Williams v. New Haven
In Williams v. New Haven, 243 Conn. 763, 707 A.2d 1251 (1998), the plaintiffs sought to recover damages against the defendant city of New Haven for injuries that the minor plaintiff sustained when he was struck by a high pressure stream of water flowing from a fire hydrant, which had been opened by an unauthorized person. 243 Conn. at 764.
In their complaint, the plaintiffs alleged common-law negligence against the defendant, but failed to cite therein any authority abrogating the defendant's governmental immunity. 243 Conn. at 766. The case proceeded to the jury, and it found in favor of the plaintiffs. 243 Conn. at 764.
Subsequently, the defendant appealed, claiming that the doctrine of governmental immunity applied and that the plaintiffs did not cite any statute abrogating that immunity. Id. Our Supreme Court noted that "it is clear that a municipality enjoys governmental immunity for common-law negligence unless a statute has limited or abrogated that immunity . . . ." 243 Conn. at 769.
It held that the plaintiffs' action must fail because "they did not rely on any such statute . . . ." Id.
In so holding, the Supreme Court emphasized that "throughout the entire course of this litigation, including the allegations of the complaint, the trial and this appeal, the plaintiffs have relied solely on their claim of common-law negligence on the part of the defendant. At no time have they advanced any statute as a basis for the liability of the defendant in this case." 243 Conn. at 766.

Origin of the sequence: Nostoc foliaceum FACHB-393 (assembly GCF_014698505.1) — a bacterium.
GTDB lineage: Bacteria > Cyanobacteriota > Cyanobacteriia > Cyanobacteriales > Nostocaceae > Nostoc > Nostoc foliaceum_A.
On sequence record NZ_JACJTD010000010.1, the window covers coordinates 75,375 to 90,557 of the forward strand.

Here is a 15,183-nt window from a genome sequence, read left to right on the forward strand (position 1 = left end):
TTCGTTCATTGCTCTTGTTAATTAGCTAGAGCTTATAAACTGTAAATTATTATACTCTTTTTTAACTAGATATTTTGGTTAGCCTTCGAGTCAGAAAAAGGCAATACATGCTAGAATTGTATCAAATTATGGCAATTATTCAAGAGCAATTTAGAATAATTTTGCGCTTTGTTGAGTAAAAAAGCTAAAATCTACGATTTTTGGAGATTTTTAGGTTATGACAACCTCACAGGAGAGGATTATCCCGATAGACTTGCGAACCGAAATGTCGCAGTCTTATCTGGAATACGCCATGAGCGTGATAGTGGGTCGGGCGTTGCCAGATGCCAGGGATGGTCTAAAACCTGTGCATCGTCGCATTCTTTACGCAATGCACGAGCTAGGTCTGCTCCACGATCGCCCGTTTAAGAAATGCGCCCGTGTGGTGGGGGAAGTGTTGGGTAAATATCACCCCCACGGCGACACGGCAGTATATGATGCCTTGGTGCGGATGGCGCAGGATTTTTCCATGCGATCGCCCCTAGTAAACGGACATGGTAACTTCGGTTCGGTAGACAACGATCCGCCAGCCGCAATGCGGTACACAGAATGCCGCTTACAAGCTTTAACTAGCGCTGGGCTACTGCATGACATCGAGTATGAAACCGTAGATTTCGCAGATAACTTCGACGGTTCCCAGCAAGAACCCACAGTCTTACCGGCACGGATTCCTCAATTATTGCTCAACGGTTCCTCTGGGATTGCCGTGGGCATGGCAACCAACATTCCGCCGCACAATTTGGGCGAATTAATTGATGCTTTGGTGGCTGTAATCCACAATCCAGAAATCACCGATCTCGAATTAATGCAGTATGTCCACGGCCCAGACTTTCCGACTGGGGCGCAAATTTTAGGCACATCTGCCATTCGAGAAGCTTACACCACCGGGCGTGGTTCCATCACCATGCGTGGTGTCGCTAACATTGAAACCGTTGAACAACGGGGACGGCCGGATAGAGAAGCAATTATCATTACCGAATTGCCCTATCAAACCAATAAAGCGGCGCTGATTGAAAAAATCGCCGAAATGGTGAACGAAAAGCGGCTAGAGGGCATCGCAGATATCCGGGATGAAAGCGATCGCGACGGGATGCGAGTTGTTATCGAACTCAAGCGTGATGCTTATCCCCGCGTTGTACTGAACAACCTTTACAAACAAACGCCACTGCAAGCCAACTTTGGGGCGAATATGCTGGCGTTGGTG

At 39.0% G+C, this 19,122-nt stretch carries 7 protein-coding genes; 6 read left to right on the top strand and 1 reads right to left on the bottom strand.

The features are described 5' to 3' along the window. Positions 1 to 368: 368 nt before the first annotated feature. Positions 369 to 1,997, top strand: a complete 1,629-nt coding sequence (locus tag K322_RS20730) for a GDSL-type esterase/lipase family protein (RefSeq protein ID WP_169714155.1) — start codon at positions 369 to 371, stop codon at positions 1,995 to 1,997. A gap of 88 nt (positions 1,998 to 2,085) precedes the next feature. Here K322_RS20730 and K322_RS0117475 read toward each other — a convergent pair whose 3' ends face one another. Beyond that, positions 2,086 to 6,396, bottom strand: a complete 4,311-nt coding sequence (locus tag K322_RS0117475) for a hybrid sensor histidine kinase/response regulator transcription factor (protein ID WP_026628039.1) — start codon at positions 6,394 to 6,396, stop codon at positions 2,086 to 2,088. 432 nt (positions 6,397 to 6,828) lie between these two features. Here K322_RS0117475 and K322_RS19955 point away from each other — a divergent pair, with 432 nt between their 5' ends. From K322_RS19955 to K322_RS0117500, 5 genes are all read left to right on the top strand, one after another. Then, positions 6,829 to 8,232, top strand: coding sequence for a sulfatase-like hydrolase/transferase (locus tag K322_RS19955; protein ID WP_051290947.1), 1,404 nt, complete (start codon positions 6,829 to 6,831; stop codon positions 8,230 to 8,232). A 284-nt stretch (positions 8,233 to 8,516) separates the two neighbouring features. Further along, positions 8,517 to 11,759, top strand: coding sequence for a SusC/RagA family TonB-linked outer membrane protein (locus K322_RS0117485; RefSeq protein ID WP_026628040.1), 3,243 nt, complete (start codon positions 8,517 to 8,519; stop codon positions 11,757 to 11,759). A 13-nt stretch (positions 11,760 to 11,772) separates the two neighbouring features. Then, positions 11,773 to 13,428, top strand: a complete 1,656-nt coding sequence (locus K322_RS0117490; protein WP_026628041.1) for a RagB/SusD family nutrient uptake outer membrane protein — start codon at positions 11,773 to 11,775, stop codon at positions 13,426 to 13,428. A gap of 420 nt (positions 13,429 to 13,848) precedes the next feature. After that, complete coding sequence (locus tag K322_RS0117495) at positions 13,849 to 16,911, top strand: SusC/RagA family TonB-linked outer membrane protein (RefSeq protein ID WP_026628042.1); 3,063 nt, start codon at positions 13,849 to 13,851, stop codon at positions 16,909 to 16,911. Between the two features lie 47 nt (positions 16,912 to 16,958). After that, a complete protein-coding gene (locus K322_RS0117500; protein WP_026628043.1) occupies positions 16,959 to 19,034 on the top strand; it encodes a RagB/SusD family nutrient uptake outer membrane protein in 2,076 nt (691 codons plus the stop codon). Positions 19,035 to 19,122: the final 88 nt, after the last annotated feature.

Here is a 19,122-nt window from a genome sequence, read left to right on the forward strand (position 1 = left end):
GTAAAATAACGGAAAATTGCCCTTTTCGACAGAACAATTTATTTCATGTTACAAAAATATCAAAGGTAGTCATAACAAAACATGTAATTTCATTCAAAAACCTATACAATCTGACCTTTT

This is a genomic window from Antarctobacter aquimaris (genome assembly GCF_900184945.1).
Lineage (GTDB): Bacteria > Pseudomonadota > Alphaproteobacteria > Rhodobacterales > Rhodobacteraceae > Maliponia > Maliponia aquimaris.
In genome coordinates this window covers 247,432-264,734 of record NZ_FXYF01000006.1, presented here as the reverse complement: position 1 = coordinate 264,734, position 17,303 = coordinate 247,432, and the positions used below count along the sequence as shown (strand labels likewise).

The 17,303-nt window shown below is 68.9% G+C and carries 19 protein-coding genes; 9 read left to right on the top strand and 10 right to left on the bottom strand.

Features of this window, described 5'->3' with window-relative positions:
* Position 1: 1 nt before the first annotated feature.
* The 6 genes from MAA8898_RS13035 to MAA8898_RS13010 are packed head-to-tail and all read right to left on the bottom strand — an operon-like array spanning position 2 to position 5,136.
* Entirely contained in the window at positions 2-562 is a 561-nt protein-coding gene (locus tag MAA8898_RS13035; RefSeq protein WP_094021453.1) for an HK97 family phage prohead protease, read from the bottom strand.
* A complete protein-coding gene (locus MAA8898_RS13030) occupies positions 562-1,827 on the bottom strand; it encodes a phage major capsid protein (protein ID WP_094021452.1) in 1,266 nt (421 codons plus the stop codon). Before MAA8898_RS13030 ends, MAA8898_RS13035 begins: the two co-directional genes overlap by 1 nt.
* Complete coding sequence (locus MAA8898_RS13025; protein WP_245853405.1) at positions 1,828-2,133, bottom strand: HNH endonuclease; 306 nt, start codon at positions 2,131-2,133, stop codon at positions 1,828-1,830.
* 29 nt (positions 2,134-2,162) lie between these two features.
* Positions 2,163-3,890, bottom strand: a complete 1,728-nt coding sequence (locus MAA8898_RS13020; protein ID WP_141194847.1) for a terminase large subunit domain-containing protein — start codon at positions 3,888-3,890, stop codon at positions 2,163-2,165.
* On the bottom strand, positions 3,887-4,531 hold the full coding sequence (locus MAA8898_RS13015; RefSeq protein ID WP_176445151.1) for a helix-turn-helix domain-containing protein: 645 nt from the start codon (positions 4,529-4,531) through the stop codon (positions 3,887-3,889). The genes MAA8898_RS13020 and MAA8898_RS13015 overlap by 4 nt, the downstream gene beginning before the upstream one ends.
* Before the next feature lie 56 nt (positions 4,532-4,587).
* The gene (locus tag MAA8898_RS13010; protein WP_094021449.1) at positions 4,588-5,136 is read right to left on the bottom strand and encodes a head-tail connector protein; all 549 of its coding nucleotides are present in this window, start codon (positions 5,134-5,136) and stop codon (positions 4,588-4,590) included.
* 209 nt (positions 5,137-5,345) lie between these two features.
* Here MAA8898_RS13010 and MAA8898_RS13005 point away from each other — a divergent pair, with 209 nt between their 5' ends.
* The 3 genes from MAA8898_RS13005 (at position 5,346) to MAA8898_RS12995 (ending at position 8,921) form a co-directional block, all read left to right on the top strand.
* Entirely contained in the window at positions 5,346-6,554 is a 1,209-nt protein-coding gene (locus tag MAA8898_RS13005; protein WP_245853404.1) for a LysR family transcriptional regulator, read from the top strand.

The Court reversed a jury verdict for the plaintiffs, stating:
"Because it is clear that a municipality enjoys governmental immunity for common-law negligence unless a statute has limited or abrogated that immunity, the plaintiffs cannot prevail. The plaintiffs do not rely on any such statute, and they have failed to name an agent, officer or employee of the municipality and to invoke indemnification pursuant to General Statutes 7-465. The doctrine of governmental immunity, therefore, is fatal to their cause of action against the defendant." Williams v. New Haven, supra, 243 Conn. at 769.
The Williams court, however, did not expressly state at what procedural stage of prosecuting an action a plaintiff must identify the statutory basis upon which it relies to abrogate a municipality's governmental immunity.
General Statutes 7-465 (a) provides in relevant part: "Any town, city or borough . . . shall pay on behalf of any employee of such municipality . . . all sums which such employee becomes obligated to pay by reason of the liability imposed upon such employee by law for damages awarded for . . . physical damages to person or property . . . if the employee, at the time of the occurrence, accident, physical injury or damages complained of, was acting in the performance of his duties and within the scope of his employment, and if such occurrence, accident, physical injury or damage was not the result of any wilful or wanton act of such employee in the discharge of such duty. . . . Governmental immunity shall not be a defense in any action brought under this section. . . . As used in this section, 'employee' shall include (1) a member of a town board of education and any teacher, including a student teacher doing practice teaching under the direction of such a teacher, or other person employed by such board . . . ."
Section 7-465 provides that a municipality must indemnify its officers, agents and employees under certain circumstances. The court was correct that the plaintiffs' action fails to invoke 7-465 as abrogating governmental immunity because the plaintiffs made a claim only against the board of education. A claim under 7-465 should contain two counts, one against the agent, and the second against the municipality in indemnification. See Wu v. Fairfield, 204 Conn. 435, 438, 528 A.2d 364 (1987). Accordingly, as the defendant states in its brief to this court, "regardless of whether the plaintiffs identify the board of education as the negligent agent or as the political subdivision responsible for indemnification," the plaintiffs have failed to properly plead a cause of action under 7-465.